Graphically the game looks good. As expected, all of the wrestlers are instantly recognisable, although it's still apparent that the jobbers have been given less attention. Some of their animations and facial expressions just look odd. The main event wrestlers don't have this problem though, and that's essentially all that matters. All of them have had their often extravagant ring entrances faithfully replicated and their animations are spot on. The same also applies to the in-ring gameplay too. There are still quite a few glitches involving the ropes around the ring though, and it's not uncommon for them to get wrapped around a wrestler's legs and then find themselves stretched over the other side of the ring.

Where Smackdown vs Raw really excels though is with its user generated content, and this really shouldn't be underestimated. Players can, as usual, create their own superstar. However, the mode has been completely revamped and it's great to see. Things don't stop there though, as it's possible to do custom ring entrances and custom entrance movies, as well as making a custom finisher for the superstar. Diving finishers have now been added to this option, and the level of customisation is immense. There's nothing more exciting for a wrestling fan than creating a custom wrestler, down to the most granular of details, and Smackdown vs Raw completely nails it.

That's not all though, as the game also includes a Story Designer. This is an extremely in-depth mode which allows players to create their own WWE experiences from scratch. The array of options is actually quite mind blowing. Players can create individual scenes, and script in matches. With the scenes, it's possible to choose the location, the superstars and the nature of the scene. There are plenty of options, but for those who aren't happy with the presets, it's possible to even change small aspects, like facial expressions. It's easy to see people messing about with this mode for a long long time. There's also a full online mode, which continues to add to the replayability. It's even possible to use user created characters online, and there are lots of different match types to choose from.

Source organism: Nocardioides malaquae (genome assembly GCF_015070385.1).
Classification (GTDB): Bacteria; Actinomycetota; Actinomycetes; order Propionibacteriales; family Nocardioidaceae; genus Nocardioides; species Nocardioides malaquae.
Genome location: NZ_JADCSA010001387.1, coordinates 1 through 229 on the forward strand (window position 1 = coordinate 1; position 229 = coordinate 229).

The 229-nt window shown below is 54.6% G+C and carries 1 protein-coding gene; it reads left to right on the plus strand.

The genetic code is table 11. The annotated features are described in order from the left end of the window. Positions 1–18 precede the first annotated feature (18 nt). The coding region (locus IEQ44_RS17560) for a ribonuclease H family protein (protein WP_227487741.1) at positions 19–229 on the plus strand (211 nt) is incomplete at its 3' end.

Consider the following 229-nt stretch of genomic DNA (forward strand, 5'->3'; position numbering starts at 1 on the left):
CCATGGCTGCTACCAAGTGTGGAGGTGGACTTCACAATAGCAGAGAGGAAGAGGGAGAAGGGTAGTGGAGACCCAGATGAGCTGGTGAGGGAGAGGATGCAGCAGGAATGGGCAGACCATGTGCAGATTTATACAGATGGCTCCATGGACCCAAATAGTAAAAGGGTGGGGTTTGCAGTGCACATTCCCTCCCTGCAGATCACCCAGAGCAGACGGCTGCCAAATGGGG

Final Thoughts

WWE Smackdown vs Raw 2010 cements its places as a leader in sports entertainment video games. As well as providing all the basic, required content, it also adds a load of extra modes which focus on user generated content. Allowing players to completely craft their own WWE storylines is a huge selling point and definitely shouldn't be under-estimated. The gameplay might still be a bit ropey at times, and there's still much that could be done to improve this, but in terms of the experience offered, WWE Smackdown vs Raw 2010 is a great game for fans.